Moreover, a series of studies in recent years suggests that women who have cervical lesions surgically removed or burned away with a laser may be at a higher risk of giving birth to a premature or underweight baby. As a result, ACOG and other organizations now recommend monitoring the condition rather than immediately treating it when some types of lesions are found.

Scaling back the schedule for Pap tests will minimize unnecessary and potentially harmful procedures, the guidelines say. Although they also cite the expense of screening and the anxiety and "emotional impact" caused by abnormal Pap tests, "the risk of treatment was the driving factor" behind the changes, says Waxman.

ACOG's recommendations come less than a week after the U.S. Preventive Services Task Force (USPSTF), an independent panel of experts that advises the federal government on preventive care, released new guidelines for breast cancer screening. The task force recommended that women begin mammograms at age 50, not 40, and decrease the frequency thereafter.

Both the mammography and Pap test guidelines are part of a broader, evidence-based shift toward less screening, says Dr. Karen Soren, the director of adolescent health services at Columbia University Medical Center, in New York City.

"We always used to feel that the more screens you get, the better. And I think there's a new philosophy," says Soren, who has studied Pap tests in adolescents. "The whole medical community in general is saying, 'Perhaps we're overscreening.' And that relates to mammography as well."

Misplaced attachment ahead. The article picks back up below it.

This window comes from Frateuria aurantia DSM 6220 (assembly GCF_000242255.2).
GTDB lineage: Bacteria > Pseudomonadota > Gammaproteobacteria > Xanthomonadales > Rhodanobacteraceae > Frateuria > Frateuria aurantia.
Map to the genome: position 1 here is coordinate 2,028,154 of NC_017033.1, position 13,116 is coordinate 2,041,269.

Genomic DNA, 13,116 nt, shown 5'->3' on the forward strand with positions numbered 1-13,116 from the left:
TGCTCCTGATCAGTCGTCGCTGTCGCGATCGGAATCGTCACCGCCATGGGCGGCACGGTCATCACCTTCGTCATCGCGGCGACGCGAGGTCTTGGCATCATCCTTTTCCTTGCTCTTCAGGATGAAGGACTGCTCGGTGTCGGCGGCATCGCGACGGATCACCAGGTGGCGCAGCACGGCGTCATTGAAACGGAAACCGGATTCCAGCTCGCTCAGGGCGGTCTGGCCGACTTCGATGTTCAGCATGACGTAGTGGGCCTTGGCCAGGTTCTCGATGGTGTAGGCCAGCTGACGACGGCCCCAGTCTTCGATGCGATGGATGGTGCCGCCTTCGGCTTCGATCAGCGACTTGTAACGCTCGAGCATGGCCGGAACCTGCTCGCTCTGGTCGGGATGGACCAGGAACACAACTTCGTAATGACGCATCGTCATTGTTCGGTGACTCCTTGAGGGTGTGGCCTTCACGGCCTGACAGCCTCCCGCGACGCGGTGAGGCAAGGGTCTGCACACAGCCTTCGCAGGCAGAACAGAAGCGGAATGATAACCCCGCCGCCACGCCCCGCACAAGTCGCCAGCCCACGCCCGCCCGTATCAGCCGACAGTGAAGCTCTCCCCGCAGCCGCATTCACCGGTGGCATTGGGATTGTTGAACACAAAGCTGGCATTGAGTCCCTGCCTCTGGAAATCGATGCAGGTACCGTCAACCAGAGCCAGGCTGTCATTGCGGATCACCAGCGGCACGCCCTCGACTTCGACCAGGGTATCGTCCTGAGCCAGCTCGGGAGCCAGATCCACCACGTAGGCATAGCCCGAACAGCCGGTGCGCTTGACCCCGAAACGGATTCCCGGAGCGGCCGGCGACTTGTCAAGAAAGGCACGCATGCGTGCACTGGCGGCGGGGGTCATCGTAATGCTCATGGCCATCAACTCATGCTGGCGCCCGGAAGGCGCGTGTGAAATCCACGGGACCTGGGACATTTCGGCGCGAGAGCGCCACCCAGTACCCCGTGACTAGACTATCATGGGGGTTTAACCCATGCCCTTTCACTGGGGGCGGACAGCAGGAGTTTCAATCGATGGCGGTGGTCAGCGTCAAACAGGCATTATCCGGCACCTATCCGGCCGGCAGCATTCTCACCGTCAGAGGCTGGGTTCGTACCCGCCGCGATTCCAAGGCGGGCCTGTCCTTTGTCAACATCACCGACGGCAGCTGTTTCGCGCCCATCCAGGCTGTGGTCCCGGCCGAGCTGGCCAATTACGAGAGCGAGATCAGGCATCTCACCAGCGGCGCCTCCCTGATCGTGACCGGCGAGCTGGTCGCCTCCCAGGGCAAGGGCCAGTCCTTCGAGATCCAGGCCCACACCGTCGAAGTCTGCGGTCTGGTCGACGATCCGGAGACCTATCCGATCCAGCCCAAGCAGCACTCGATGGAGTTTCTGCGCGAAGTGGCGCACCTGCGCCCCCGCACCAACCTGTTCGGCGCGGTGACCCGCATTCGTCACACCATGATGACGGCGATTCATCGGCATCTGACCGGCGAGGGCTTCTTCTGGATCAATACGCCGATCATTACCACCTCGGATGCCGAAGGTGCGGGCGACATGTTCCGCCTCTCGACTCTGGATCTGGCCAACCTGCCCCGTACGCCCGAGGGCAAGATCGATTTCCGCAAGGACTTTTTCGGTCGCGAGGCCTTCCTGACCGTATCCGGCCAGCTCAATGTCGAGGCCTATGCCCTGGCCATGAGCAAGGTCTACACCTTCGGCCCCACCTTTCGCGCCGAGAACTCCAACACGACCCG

By changing its guidelines, ACOG is breaking ranks with the other main authorities on cervical cancer. The American Cancer Society and the USPSTF both recommend that women get their first Pap test within three years of having sex, or at age 21.

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The ACS recommends that women ages 21 to 30 be tested every one or two years, depending on whether a conventional or liquid-based Pap test is used. Women over 30 with three consecutive normal Pap tests can be screened every two to three years, again depending on which tests are used. (ACOG guidelines do not distinguish between the different types of testing.)

We always used to feel that the more screens you get, the better. And I think there's a new philosophy
--Dr. Karen Soren